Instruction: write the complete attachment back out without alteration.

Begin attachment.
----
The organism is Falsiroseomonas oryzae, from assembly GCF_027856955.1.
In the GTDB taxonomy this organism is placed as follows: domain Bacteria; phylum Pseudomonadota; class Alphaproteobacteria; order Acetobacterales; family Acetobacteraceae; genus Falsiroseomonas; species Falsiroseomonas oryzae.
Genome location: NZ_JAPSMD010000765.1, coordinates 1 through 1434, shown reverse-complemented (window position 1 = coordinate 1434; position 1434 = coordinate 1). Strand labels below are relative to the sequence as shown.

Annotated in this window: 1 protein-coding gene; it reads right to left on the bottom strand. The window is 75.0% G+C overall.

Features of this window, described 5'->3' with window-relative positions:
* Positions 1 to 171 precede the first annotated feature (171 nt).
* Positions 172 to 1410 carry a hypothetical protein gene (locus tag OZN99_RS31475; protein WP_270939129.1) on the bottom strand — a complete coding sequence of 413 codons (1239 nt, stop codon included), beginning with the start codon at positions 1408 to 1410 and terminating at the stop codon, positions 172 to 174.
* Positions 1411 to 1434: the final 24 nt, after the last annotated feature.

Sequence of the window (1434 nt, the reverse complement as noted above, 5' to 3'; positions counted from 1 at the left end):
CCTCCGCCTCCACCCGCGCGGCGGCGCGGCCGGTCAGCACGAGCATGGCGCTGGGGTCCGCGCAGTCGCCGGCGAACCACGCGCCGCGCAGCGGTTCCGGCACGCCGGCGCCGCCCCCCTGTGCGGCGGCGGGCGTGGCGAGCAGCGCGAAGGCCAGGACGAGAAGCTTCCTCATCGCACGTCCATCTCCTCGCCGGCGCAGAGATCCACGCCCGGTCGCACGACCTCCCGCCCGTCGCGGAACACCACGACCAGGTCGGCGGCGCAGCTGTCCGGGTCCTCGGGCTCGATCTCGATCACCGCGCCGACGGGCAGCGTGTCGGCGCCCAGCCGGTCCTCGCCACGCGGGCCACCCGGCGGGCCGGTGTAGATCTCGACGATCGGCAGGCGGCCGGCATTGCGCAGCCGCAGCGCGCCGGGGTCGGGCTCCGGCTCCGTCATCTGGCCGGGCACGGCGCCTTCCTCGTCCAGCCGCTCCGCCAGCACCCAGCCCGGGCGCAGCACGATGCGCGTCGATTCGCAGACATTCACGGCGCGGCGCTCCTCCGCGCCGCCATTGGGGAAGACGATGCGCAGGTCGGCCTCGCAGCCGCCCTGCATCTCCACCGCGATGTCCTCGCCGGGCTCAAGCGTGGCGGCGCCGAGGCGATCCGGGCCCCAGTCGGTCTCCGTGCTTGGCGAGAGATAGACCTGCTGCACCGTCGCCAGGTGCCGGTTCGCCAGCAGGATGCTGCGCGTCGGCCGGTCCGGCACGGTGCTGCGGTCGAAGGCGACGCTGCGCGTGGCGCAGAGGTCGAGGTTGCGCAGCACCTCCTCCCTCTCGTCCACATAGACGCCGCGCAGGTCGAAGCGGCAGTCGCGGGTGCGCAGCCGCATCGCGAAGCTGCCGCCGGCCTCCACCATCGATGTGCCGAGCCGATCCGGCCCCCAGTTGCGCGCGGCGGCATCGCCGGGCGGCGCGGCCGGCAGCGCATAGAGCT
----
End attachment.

The organism is Falsiroseomonas oryzae, from assembly GCF_027856955.1.
In the GTDB taxonomy this organism is placed as follows: domain Bacteria; phylum Pseudomonadota; class Alphaproteobacteria; order Acetobacterales; family Acetobacteraceae; genus Falsiroseomonas; species Falsiroseomonas oryzae.
Genome location: NZ_JAPSMD010000765.1, coordinates 1 through 1434, shown reverse-complemented (window position 1 = coordinate 1434; position 1434 = coordinate 1). Strand labels below are relative to the sequence as shown.

Annotated in this window: 1 protein-coding gene; it reads right to left on the bottom strand. The window is 75.0% G+C overall.

Features of this window, described 5'->3' with window-relative positions:
* Positions 1 to 171 precede the first annotated feature (171 nt).
* Positions 172 to 1410 carry a hypothetical protein gene (locus tag OZN99_RS31475; protein WP_270939129.1) on the bottom strand — a complete coding sequence of 413 codons (1239 nt, stop codon included), beginning with the start codon at positions 1408 to 1410 and terminating at the stop codon, positions 172 to 174.
* Positions 1411 to 1434: the final 24 nt, after the last annotated feature.

Sequence of the window (1434 nt, the reverse complement as noted above, 5' to 3'; positions counted from 1 at the left end):
CCTCCGCCTCCACCCGCGCGGCGGCGCGGCCGGTCAGCACGAGCATGGCGCTGGGGTCCGCGCAGTCGCCGGCGAACCACGCGCCGCGCAGCGGTTCCGGCACGCCGGCGCCGCCCCCCTGTGCGGCGGCGGGCGTGGCGAGCAGCGCGAAGGCCAGGACGAGAAGCTTCCTCATCGCACGTCCATCTCCTCGCCGGCGCAGAGATCCACGCCCGGTCGCACGACCTCCCGCCCGTCGCGGAACACCACGACCAGGTCGGCGGCGCAGCTGTCCGGGTCCTCGGGCTCGATCTCGATCACCGCGCCGACGGGCAGCGTGTCGGCGCCCAGCCGGTCCTCGCCACGCGGGCCACCCGGCGGGCCGGTGTAGATCTCGACGATCGGCAGGCGGCCGGCATTGCGCAGCCGCAGCGCGCCGGGGTCGGGCTCCGGCTCCGTCATCTGGCCGGGCACGGCGCCTTCCTCGTCCAGCCGCTCCGCCAGCACCCAGCCCGGGCGCAGCACGATGCGCGTCGATTCGCAGACATTCACGGCGCGGCGCTCCTCCGCGCCGCCATTGGGGAAGACGATGCGCAGGTCGGCCTCGCAGCCGCCCTGCATCTCCACCGCGATGTCCTCGCCGGGCTCAAGCGTGGCGGCGCCGAGGCGATCCGGGCCCCAGTCGGTCTCCGTGCTTGGCGAGAGATAGACCTGCTGCACCGTCGCCAGGTGCCGGTTCGCCAGCAGGATGCTGCGCGTCGGCCGGTCCGGCACGGTGCTGCGGTCGAAGGCGACGCTGCGCGTGGCGCAGAGGTCGAGGTTGCGCAGCACCTCCTCCCTCTCGTCCACATAGACGCCGCGCAGGTCGAAGCGGCAGTCGCGGGTGCGCAGCCGCATCGCGAAGCTGCCGCCGGCCTCCACCATCGATGTGCCGAGCCGATCCGGCCCCCAGTTGCGCGCGGCGGCATCGCCGGGCGGCGCGGCCGGCAGCGCATAGAGCT